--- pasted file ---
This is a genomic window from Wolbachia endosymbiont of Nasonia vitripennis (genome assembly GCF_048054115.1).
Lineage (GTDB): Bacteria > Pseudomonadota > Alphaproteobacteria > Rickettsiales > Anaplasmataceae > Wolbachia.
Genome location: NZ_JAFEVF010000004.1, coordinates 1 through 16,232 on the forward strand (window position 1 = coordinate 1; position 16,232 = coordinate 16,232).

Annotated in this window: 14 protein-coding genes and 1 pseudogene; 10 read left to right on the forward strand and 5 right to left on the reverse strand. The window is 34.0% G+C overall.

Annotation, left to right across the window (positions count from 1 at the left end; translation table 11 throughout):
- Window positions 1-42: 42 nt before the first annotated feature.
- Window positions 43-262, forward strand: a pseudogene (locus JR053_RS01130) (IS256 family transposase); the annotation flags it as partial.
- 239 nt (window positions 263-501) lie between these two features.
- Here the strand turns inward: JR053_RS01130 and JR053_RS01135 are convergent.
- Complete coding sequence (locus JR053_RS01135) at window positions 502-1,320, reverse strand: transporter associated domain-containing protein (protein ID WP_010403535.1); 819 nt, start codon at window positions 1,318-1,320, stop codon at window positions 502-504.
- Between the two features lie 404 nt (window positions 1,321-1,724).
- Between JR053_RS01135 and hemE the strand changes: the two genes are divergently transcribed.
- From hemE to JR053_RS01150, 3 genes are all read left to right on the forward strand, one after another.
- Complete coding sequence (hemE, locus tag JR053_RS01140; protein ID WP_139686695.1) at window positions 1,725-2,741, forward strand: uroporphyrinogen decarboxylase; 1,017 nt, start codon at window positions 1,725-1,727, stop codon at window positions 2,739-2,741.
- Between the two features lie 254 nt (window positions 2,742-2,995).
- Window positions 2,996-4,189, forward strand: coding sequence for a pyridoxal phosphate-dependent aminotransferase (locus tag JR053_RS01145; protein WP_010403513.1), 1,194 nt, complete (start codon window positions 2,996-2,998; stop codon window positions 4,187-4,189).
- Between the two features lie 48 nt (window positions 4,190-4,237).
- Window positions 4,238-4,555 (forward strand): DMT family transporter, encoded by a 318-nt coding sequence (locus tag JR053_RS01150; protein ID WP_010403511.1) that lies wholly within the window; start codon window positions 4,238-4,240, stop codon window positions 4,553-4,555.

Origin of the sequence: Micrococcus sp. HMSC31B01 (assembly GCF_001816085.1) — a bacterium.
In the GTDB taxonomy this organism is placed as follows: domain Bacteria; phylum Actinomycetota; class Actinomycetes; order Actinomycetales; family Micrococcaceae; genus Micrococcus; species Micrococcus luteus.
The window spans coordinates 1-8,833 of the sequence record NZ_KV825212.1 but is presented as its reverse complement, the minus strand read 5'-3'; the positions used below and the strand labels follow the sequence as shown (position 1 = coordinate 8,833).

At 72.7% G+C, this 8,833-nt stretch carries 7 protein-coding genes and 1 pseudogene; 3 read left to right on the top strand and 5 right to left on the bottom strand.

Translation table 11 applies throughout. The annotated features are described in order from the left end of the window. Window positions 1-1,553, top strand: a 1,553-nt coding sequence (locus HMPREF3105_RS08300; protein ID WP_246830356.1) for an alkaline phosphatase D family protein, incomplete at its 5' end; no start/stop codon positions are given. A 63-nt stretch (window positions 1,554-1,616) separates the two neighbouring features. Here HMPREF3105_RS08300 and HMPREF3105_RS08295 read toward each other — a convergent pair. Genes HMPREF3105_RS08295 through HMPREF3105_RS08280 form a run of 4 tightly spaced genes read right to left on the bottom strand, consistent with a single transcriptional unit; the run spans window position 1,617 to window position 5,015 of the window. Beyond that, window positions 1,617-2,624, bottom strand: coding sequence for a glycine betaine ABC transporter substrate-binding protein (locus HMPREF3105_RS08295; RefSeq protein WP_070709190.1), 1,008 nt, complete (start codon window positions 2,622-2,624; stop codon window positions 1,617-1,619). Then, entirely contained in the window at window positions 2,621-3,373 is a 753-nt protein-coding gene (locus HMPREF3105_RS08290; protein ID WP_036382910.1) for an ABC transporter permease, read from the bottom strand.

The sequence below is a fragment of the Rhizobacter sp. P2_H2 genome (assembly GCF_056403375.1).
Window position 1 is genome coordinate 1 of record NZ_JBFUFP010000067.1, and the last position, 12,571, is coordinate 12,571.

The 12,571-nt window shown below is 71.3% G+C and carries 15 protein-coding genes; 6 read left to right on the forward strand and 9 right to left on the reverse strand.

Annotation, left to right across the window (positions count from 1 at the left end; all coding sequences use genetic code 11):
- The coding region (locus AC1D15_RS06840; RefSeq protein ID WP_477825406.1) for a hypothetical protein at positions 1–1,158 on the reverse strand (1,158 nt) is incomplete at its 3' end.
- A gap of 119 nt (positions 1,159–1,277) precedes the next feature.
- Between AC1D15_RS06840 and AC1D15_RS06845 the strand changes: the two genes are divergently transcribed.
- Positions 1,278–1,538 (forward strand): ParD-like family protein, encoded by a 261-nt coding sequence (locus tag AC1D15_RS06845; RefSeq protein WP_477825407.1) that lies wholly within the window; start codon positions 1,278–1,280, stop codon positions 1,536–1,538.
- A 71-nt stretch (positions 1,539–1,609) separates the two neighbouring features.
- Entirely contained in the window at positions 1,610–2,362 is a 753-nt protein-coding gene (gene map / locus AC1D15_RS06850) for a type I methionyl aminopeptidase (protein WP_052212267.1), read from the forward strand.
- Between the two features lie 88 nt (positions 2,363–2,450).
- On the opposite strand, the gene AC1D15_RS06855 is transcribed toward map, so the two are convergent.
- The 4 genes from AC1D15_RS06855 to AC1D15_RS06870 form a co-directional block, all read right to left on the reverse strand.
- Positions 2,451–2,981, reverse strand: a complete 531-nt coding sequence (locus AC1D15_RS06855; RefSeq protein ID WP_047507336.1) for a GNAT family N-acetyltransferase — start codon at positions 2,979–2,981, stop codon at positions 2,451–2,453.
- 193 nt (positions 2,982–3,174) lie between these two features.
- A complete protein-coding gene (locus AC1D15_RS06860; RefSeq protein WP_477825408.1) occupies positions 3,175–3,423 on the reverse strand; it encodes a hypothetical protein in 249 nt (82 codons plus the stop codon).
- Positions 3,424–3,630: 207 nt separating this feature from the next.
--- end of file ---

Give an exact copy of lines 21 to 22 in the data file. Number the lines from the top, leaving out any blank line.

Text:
The window spans coordinates 1-8,833 of the sequence record NZ_KV825212.1 but is presented as its reverse complement, the minus strand read 5'-3'; the positions used below and the strand labels follow the sequence as shown (position 1 = coordinate 8,833).

At 72.7% G+C, this 8,833-nt stretch carries 7 protein-coding genes and 1 pseudogene; 3 read left to right on the top strand and 5 right to left on the bottom strand.